An extreme example: Ryland Group (RYL, news, msgs) chief Chad Dreier got $6.9 million worth of perks last year for benefits that included private use of his company's jet and a $5.7 million "tax gross-up" to cover the taxes on his stock options.
Why the gap?
Apologists for highly paid CEOs argue they are merely getting the pay they deserve for their talents. Their pay is determined freely by the laws of supply and demand in the marketplace. Right?
There might be more to it than that. For one thing, U.S. execs make three times as much as their European counterparts, even though these European bosses manage companies that are 40% bigger. (The top 20 highest-paid execs at U.S. public companies made $36.4 million on average last year, while the same group in Europe got just $12.5 million on average.)
Yet, presumably, companies on both continents draw from similar talent pools in terms of education, work experience and cultural background. If that's true, it's hard to accept the notion that rich pay in the U.S. is the result of a scarcity of talent.
Next, CEO pay in the U.S. has grown to become 364 times the average worker's pay. It was just 40 times the average pay in 1980. It's hard to imagine that top leadership skills have grown so much scarcer in the past 37 years.
Many pay analysts suspect the bloated pay packages for U.S. execs are more the result of a marketplace failure than the basic laws of supply and demand from Econ 101. Exorbitant pay packages are often awarded by board compensation committees that are too cozy with CEOs, believes Paul Hodgson, an executive-compensation expert at the Corporate Library. They also fail to link pay to performance, which makes it easier for pay to spiral higher, he says.
Other critics point a finger at the consulting firms that advise companies on CEO pay. The problem is they have an incentive to recommend rich pay packages -- because they also get paid for doing other consulting jobs for the same company.
What you can do
"Executive Excess 2007" suggests supporting efforts in Washington, D.C., to reform the policies that Cavanagh and his think tank identify as contributing to overly rich pay for CEOs.
These reform efforts include:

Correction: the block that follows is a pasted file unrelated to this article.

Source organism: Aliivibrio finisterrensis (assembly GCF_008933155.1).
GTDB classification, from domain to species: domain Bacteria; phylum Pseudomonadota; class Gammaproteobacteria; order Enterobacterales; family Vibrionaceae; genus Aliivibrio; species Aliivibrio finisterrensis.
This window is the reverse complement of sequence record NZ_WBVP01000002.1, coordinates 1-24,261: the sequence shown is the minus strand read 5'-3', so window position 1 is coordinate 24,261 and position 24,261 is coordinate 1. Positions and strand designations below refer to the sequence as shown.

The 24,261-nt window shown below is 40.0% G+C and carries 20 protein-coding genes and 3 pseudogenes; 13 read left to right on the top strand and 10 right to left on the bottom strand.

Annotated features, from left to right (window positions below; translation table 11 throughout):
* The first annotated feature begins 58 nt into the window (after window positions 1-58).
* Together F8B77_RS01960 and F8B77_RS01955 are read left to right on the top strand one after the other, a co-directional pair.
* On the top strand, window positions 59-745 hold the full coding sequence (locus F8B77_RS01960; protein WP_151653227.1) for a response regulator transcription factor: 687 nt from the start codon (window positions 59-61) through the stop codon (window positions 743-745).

- Proposals to close the tax loophole that lets companies deduct as much executive pay as they want, as long as the compensation is defined as a performance incentive. Rep. Barbara Lee, D-Calif., is promoting a cap on deductions at 25 times the earnings of a company's lowest-paid workers. Financier John Pierpont Morgan thought the ideal ratio was 20-to-1 a century ago, says "Executive Excess 2007."
- Proposals to tax the earnings of the top execs at private-equity shops and hedge funds as ordinary income instead of distributed capital gains. That would increase their taxes to 35% from 15%, in many cases. The loophole costs the federal government about $12.6 billion a year, says the Economic Policy Institute. Rep. Sander Levin, D-Michigan, is sponsoring legislation to make this change.
- Proposals to limit the amount of income execs can roll into their retirement plans, where the money grows tax free. Rank-and-file workers face limits, but top execs do not. Senate Finance Committee Chairman Max Baucus, D-Montana, and Sen. Charles Grassley, R-Iowa, of the same committee, are developing proposals here.
A new study says society is paying a high price for those skyrocketing salaries.
It's also important to tell your reps in Washington, D.C., that you want the Securities and Exchange Commission to take some action.
Tell them you want the SEC to loosen rules so that it's easier for shareholders to get their own slate of board members on company proxy statements circulated ahead of annual meetings, says Daniel Pedrotty, a corporate governance expert at the AFL-CIO Office of Investment.
When shareholders save on costs by having their slates distributed by the corporate proxy machine, they're more likely to propose board candidates who aren't management lap dogs on executive pay.